News & Politics  |  Pets

After a Search That Spread Over DC Social Media, Rachel Louise Snyder Is Reunited With Her Dog

The writer's pup was found Wednesday afternoon.

Photo courtesy of Rachel Louise Snyder.

Earlier this week, Rachel Louise Snyder stared out of the window of her Shepherd Park home in the middle of the night, hoping her 16-year-old Cambodian dog, Khmow, would turn up on her front porch. She didn’t expect to be the one to find the animal Wednesday afternoon, but now that they’re reunited, it feels as if a weight has been lifted.

“I feel like I just lost 20 pounds of stress,” Snyder says. “I feel like I’m actually going to sleep tonight.”

Snyder, a creative-writing professor at American University whose book No Visible Bruises was one of the New York Times‘  Top 10 Books of 2019, was speaking at an event in Santa Barbara on Monday when Khmow went missing. Because Snyder was out of town and her 11-year-old daughter, Jazz Snyder Burton, had to go to school, they left the 20-pound dog with Snyder’s ex-husband, Paul Snyder, who took Khmow to work with him at a warehouse in Silver Spring. While the dog was there, she wandered out of an open door and into Rock Creek Park. By the time Snyder had landed in DC that evening, she noticed a series of frantic text messages from her daughter saying Khmow was missing.

“I almost threw up, I felt so sick,” Snyder says. She immediately posted about the missing dog on Twitter. Her daughter says she was freaking out so much, it was hard for Snyder to put words together. “That’s not normally my thing—I’m pretty good at sentences,” Snyder says.

Khmow means a lot to their family. She saved Jazz’s life when she was only a baby, alerting Snyder that the child had passed out from heatstroke during a stroll in Cambodia. While Khmow is showing some signs of age, such as poor hearing and fading eyesight, overall she’s in really good shape. “She’ll walk five to six miles round-trip with no problem,” Snyder says. That made it harder to narrow down her search area; Khmow managed to walk from downtown Silver Spring to Chevy Chase in one afternoon.

There were several sightings over the next couple of days. Khmow had made her way to the house of a close friend whom Snyder visited often. By the time her friend checked outside, Khmow was gone. Another sighting was at Jazz’s middle school on Tuesday, but the girl was on a field trip at the time, and Khmow ran away after some students tried to get her attention.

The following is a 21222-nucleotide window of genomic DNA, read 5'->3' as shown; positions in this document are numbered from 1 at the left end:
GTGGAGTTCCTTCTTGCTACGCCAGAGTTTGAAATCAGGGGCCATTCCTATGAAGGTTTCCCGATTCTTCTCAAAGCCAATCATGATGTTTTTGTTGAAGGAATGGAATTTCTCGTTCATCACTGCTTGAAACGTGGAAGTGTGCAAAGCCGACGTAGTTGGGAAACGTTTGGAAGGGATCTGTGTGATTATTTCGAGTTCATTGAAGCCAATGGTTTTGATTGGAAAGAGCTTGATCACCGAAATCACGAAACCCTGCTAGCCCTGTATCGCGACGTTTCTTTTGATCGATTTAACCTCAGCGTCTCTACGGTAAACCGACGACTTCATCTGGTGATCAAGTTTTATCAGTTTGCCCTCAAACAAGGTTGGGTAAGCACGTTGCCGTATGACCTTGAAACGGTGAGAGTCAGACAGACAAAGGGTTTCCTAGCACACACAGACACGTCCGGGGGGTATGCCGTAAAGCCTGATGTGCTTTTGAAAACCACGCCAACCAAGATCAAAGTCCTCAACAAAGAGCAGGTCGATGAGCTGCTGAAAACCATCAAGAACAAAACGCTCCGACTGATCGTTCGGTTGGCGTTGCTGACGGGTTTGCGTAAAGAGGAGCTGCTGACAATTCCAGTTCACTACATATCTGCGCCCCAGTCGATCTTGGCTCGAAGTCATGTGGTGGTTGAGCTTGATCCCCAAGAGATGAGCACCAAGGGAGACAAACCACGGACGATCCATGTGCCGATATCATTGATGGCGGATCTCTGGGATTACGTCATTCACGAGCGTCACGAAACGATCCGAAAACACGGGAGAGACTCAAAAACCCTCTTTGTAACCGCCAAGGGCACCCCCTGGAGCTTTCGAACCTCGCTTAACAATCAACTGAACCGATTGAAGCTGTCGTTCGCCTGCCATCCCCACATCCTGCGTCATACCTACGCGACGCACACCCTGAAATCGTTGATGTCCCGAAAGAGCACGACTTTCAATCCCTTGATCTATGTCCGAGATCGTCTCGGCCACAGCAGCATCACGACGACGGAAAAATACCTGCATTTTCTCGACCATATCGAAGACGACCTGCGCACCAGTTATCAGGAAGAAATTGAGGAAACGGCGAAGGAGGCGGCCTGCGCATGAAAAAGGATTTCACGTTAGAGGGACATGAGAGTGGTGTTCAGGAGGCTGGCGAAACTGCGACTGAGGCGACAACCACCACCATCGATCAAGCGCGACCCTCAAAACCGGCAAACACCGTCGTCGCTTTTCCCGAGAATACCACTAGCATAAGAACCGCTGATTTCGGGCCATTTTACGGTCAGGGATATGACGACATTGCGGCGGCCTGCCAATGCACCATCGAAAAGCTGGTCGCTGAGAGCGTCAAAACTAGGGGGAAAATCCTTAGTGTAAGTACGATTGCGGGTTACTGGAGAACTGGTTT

“Both my daughter and I felt constantly that [Khmow] was so nearby,” Snyder says. “It was frustrating and calming to know.”

Khmow rests after she was found Wednesday afternoon. Photo courtesy of Rachel Louise Snyder.

Meanwhile, Snyder started carrying pieces of chicken in a plastic baggie in her purse and spent hours outside looking for Khmow between meetings. She cut up pieces of her shirt and attached them to trees and poles in hopes that the dog would follow her scent. Whenever Snyder and Jazz had to stop searching, they both felt enormous guilt.

“Even though I had to go to sleep and stuff, we could have been looking all night,” Jazz says. “It felt morally wrong [to stop].”

Snyder hired the Virginia-based dog-tracking expert Carmen Brothers to help her find Khmow, and they spent roughly three hours on Wednesday searching for her in Rock Creek Park with Brothers’s dog, Magic.

In the middle of their effort, Snyder happened to look to her left. That’s when she spotted Khmow’s fox-like black ears about 20 feet away, nearly camouflaged in her surroundings. “I said, ‘Oh, my God, there she is,'” Snyder says.

The tracker left the area and—per her instruction—Snyder fell to her side in the mud and began to whimper. She waved the chicken in the air to get Khmow’s attention, trying hard not to scare her. Khmow approached her slowly until finally Snyder could grab hold of her collar and feed her pieces of chicken while she sobbed tears of joy.

At the time of their reunion, the dog couldn’t stop shaking. Khmow has a red wound in her leg and is limping a lot, Jazz says. Overall, Snyder says Khmow’s doing okay, and she planned to take her to the vet first thing in the morning. “Right now I just want her to rest and get a little bit of food, a little bit of water in her, you know?” Snyder says.

“My housekeeper from Cambodia used to tell me that Khmow had done something terrible in her past life to come back as a dog, but right before she died, she did something so great that she came back as a dog still—but a dog with a good life.”


Cordilia James joined Washingtonian as an editorial fellow in 2020. She was previously a digital content producer at NBCWashington. Her work has also appeared in DCist and The Telegraph. Originally from Macon, Georgia, Cordilia now lives in Chevy Chase.